My students—black, white, Latina/o, Vietnamese, and Cambodian—all sighed and rolled their eyes in unison when I asked them to write about the n-word. This was not the first time that a middle-aged, white English teacher in sensible shoes tried to get down and dirty over a sensitive subject.
It was the first day of my unit on Fences, August Wilson’s play about an African American family in 1940s Pittsburgh. Fences was always a favorite with my 10th and 11th graders, but I wanted the class to discuss the use of the n-word before we read and performed the play.
One boy in the back of the room mimicked falling on a sharpened pencil to a chorus of giggles. But eventually the students, all 10th graders, got into the warm-up, and wrote more quietly and longer than usual.
“So, what do you know?” I asked after 10 minutes.
“It was used to describe black people,” one student began in a singsong.
“It’s a derogatory word for black people,” someone suggested. Derogatory was a new word from a previous unit, and it was encouraging to hear a student using it. This was progress.
“It’s a bad word,” another student said.
“No.” José picked his head up from his desk. “It was only bad a long time ago, until rappers started to use it.”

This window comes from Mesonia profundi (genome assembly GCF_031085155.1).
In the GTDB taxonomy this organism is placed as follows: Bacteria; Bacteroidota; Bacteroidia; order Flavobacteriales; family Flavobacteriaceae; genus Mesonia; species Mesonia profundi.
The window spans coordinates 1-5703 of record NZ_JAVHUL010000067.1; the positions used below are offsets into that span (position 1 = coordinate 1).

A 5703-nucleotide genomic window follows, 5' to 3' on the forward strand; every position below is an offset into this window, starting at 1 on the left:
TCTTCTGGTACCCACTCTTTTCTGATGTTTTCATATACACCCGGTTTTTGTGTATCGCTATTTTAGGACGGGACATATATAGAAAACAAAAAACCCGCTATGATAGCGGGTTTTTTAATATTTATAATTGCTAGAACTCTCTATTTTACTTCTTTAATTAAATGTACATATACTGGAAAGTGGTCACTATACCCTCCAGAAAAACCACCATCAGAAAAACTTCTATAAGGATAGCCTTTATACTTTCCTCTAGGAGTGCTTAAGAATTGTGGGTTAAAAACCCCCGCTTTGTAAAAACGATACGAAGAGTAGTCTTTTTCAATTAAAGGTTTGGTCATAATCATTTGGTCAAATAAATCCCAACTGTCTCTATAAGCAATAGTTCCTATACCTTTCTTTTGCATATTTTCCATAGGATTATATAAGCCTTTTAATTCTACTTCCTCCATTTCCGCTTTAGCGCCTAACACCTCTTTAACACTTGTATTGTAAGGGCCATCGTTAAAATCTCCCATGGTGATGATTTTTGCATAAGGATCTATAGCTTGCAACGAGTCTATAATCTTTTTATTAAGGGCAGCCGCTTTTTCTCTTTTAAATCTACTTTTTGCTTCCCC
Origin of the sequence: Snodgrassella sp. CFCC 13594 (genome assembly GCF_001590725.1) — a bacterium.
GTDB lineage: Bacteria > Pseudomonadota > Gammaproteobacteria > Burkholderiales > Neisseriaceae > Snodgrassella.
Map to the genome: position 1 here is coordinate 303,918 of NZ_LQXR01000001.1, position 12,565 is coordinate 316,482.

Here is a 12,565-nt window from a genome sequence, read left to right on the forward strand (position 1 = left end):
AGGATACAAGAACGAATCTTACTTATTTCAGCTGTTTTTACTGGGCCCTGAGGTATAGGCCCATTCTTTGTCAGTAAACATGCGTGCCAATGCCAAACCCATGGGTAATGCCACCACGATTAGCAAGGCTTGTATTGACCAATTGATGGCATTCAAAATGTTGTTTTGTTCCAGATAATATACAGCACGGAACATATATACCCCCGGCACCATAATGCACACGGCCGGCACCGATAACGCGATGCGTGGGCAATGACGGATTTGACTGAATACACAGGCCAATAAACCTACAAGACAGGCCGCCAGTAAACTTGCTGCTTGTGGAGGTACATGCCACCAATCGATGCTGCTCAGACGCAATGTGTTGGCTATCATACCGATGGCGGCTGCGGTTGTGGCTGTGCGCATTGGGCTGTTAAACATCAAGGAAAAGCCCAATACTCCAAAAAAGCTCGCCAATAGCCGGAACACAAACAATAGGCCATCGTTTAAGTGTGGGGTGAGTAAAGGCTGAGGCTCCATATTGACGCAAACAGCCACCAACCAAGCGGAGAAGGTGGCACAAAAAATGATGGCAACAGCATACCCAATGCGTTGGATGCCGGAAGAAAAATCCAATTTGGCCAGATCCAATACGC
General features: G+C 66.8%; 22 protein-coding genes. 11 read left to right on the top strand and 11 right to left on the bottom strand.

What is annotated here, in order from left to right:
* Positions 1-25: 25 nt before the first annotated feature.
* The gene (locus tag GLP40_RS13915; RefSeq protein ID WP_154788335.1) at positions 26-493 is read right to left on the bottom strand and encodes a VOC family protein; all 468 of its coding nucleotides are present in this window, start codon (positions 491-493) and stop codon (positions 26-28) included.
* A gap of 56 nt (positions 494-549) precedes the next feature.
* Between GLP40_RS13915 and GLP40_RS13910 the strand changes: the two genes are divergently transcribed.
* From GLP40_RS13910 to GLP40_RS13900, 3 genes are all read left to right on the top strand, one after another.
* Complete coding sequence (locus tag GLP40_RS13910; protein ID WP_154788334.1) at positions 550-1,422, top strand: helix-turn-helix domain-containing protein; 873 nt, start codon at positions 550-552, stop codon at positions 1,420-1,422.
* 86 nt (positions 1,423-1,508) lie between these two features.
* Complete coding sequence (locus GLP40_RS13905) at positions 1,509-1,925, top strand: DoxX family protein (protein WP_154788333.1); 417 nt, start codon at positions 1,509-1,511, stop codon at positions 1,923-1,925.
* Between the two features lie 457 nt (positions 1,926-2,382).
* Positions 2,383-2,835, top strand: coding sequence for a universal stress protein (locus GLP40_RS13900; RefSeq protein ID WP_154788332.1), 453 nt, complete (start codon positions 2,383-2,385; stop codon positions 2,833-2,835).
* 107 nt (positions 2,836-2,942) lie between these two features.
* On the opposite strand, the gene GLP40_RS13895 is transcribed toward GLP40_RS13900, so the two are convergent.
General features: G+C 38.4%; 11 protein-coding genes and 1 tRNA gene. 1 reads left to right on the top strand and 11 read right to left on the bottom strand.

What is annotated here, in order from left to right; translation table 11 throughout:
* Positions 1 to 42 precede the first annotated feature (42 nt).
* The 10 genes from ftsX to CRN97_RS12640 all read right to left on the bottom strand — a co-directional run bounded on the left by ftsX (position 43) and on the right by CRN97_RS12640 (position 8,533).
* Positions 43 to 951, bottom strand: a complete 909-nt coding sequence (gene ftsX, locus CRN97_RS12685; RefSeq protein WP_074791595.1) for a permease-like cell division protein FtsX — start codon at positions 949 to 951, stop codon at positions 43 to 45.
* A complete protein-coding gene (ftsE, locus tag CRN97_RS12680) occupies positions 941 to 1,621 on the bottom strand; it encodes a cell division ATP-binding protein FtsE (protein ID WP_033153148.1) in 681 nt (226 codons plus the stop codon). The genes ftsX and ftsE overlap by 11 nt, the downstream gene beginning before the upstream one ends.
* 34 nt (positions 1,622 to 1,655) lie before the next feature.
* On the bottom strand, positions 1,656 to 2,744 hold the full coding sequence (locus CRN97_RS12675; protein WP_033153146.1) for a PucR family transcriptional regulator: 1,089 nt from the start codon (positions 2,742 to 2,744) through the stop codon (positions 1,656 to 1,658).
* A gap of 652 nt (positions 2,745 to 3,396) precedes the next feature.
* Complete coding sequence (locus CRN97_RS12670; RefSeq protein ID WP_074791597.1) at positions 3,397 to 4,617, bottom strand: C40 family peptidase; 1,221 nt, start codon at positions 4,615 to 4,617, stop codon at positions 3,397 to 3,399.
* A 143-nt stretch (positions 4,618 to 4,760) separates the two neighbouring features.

“It’s not such a big deal anymore, Ms. Kenney.” Meredith yawned over a SpongeBob doodle she was drawing on the cover of her spiral.
Thus began our n-word talk, a discussion I have repeated with almost every English class for the past 12 years. Many high school teachers like me, white and middle class, approach the topic with trepidation. I can still remember how my own English teacher, Mrs. Kleeg, addressed the n-word only once, while we were reading To Kill a Mockingbird in 8th grade, and then only after James Parker, the class clown and aspiring pain in Mrs. Kleeg’s butt, raised his hand and asked her what it meant and how to pronounce it. “That word . . . well . . .” Mrs. Kleeg blushed and clutched her pearls. “It’s not a very nice word for Negroes. I don’t suppose I really know the pronunciation.”
I probably would have stumbled down Mrs. Kleeg’s path when I began my teaching career in the Portland, Oregon, public schools if it hadn’t been for a local controversy surrounding the teaching of Mark Twain’s Huckleberry Finn. Several African American students at a mostly white high school objected to the novel, specifically because of the use of the n-word. But even as a novice teacher, I wondered whether the problem in this case was the use of the n-word itself in Huckleberry Finn, or the way many teachers handle it.
I made a commitment to teach my students about the n-word at least once a year. At first, I taught the lesson to avoid offending and marginalizing my African American students, who made up less than 10 percent of the student population. However, over the years, the reaction I got from many of my students convinced me that this was a lesson every student needed to learn.